the stars began to burn
through the sheets of clouds,
and there was a new voice
which you slowly
recognized as your own,
that kept you company
as you strode deeper and deeper
into the world,
determined to do
the only thing you could do–
determined to save
the only life you could save.
For two years I have been working on my third poetry book “Fallen”. It’s 85 pages long and has 47 select poems written between the years 2014-2016. The book block is finished, the cover is designed, one print copy in hand. The book was set to release Spring 2017. However, I was laid off from work mid-December 2016 and the funds to get it printed are no longer available. I am asking for the printing costs $280. This will cover the KICKSTARTER fees, tax and the printing of 25 books from a local press. My first reading feature is scheduled for June 29th in Everett, WA. I need to have books to sell at this reading. Please consider a donation. Every little bit will help.
The Kickstarter ends May 31, 2017
I’ve been writing poetry since 2009. I paid for the printing of the previous two books, “Madrona Grove” 2012, “Odd Little Things” 2014, at an independent press. Both were released with moderate fanfare. What makes “Fallen” special is that in 2016 I challenged myself to write about the loss of my daughter. She would have turned 25 in 2016. Poetry is a good friend to me. It helps me to define emotion, understand a complex system, helps me to view the world. I asked myself, “WHY haven’t you written any poetry about THAT night?” So, I started writing.
My mother, a retired counselor, teachers a “Loss and Grief” class at her church located a half hour south of Seattle, WA. She has shared a handful of my poetry as an aide to her mourning students. Her students are encouraged to use the poems as an example to start their own poems or prose. This gives voice to their lamentations, which is an important step in the grieving process.
Earlier this year when my editor Mary Gillilan and I were working on the cover, I sent an advanced reading to a few established Northwest poets for cover blurbs. Here is what they had to share:
“With Fallen, Shannon Laws has evolved into someone that readers in the northwest should pay attention to. Like a complex pantomime, Laws’ charming, conversational lyric style hides poems that are personal yet complex, dark, intense, deep, heartbreaking, and at times hilarious. Each of them also have a subtle grit and seriousness to them. Like all poets worth their salt, she doesn’t the dichotomy of being particular and speaking to many audiences. Highly, highly recommended.” –Robert Lashley, author of The Homeboy Songs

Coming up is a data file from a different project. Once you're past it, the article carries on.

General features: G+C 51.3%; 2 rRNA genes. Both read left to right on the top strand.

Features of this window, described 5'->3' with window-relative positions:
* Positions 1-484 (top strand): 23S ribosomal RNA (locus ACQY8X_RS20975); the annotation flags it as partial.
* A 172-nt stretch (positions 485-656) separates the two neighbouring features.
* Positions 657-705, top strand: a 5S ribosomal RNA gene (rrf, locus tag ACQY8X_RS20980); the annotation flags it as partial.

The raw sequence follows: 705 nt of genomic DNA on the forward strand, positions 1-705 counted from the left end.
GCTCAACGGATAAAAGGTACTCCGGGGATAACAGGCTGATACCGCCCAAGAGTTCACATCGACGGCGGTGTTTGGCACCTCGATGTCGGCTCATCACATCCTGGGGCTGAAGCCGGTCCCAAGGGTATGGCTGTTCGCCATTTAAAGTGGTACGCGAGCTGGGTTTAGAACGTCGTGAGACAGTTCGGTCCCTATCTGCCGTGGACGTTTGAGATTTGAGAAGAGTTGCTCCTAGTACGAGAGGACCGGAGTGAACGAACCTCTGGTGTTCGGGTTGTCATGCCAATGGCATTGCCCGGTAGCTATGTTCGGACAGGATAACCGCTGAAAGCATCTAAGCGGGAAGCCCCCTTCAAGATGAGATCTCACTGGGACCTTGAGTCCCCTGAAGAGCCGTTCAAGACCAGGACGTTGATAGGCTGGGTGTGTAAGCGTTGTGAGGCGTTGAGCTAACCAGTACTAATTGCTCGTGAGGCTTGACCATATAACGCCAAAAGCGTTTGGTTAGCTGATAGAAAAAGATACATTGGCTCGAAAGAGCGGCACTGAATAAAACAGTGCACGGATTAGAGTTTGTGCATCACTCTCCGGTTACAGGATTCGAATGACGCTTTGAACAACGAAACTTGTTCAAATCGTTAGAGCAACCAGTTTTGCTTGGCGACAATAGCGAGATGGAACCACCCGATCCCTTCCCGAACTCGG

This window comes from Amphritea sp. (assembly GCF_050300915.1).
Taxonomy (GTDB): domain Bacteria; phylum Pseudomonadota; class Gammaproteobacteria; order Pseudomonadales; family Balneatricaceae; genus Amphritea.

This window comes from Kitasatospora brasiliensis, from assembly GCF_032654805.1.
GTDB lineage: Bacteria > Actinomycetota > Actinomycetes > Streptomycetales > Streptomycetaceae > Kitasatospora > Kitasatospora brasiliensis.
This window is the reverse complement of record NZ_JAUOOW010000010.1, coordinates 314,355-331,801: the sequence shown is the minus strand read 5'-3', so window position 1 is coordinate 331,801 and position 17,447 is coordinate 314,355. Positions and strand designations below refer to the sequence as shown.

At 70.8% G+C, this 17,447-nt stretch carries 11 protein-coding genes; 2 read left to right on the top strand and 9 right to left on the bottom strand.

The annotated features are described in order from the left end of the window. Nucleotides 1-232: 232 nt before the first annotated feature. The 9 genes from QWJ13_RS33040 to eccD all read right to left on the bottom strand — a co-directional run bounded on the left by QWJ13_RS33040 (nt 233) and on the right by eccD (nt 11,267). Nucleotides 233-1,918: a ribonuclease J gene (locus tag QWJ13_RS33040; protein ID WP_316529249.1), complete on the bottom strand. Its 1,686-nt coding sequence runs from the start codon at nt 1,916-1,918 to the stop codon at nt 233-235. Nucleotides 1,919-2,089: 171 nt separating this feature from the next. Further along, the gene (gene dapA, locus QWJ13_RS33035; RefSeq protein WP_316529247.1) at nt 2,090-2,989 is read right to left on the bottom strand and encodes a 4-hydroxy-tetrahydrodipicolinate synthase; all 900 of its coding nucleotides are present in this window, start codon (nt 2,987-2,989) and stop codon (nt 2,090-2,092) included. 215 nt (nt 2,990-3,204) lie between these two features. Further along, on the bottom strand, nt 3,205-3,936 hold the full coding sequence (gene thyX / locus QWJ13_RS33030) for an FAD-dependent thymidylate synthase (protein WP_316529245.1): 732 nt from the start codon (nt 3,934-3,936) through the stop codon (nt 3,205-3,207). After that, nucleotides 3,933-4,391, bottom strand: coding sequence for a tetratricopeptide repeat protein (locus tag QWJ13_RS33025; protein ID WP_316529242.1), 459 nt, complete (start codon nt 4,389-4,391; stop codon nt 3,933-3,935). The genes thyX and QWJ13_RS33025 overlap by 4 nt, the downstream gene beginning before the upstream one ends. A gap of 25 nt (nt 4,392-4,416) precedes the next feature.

Shannon Laws has been, in many ways, an asset to her community. This book demonstrates that “there’s a revelation flowing…along the ridges of her galaxy.” She employs “footholds of green” to “take our minds to another place.” Shannon Laws is top-niche. –James Bertolino, author of Ravenous Bliss: New & Selected Love Poems
“Shannon Laws’ poems are ventures, many journeys of the mind and imagination and others literal walks, day and night, to and from home, work, and school; they render fresh observations of the routine and familiar: interactions in kitchen and living quarters, fields of local plants and critters, the hum of machinery. They also probe the mysteries of the human condition, posing elemental issues: love and death and loss, the aching solitariness of human experience, the straining for meaning, clarity and confirmation, the yearning for contact and connection, and the guises humans adopt in the consequent interchange.” —Ron Leatherbarrow, Professor of Literature, Whatcom Community College
“Shannon Law’s poetry entices the reader along a windy path of shared emotion, at times tiptoeing gently toward the topic, at others racing headlong toward it, and at times inviting humor in. The mix is wonderful. From that girl in school who builds forts, to the new owner of a used mattress who sleeps in the body-shaped dip left by its prior occupant, to a three-timing lover, to the loss of a child, these poems circumscribe a relatable life and invite introspection. It is nearly impossible to pick just one favorite from this gem of a book.” —Laurel Leigh, author of the blog Dear Writers
“In “ Fallen”, Shannon Laws has written polished and evocative poetry that intrigues the reader page after page, often demanding one backs-up and re-reads. Her metaphorical language is usually of common words that she newly loads with much information…
I challenge you to find our own favourite poems with lines that you will remember in admiration and repeat to others. She is a master of bringing significant life changes alive with pain or passion in a few well chosen words! ” —Bernice Lever, “Small Acts”, Black Moss Press, Windsor, ON, Canada
This poetry is not camera-shy. Full of imagery and emotion, it ranges across the days with bursts of action and reflection. Laws writes of quiet eroticism, as well as memory and humor from the north Pacific region, where she has lived most of her life. Shannon P. Laws has gifts of observation, humanity, and powerful expression. A valuable choice for poetry lovers, who will find it natural to read and understand.
——Denise DuMaurier, author of Follow Me Down
I’d like to take my book on tour, share, listen, laugh, cry and hug folks along the way. After I print the initial 25 books and test it on a small local tour, I’m going to transfer the book to a print-on-demand site offered through a well-known independent bookstore located in the historic district of Fairhaven in Bellingham, Washington.
Help me do it!
Earlier this month Rena Priest, a poet, writer, producer and community activist, interviewed me for her new radio program “Writer’s Shout Out”. Her one-hour interview program takes a look at the life of a writer and the things that inspire them.
This program aired on the non-profit, community station KZAX-LP FM 94.9 last week.
It was a fun time!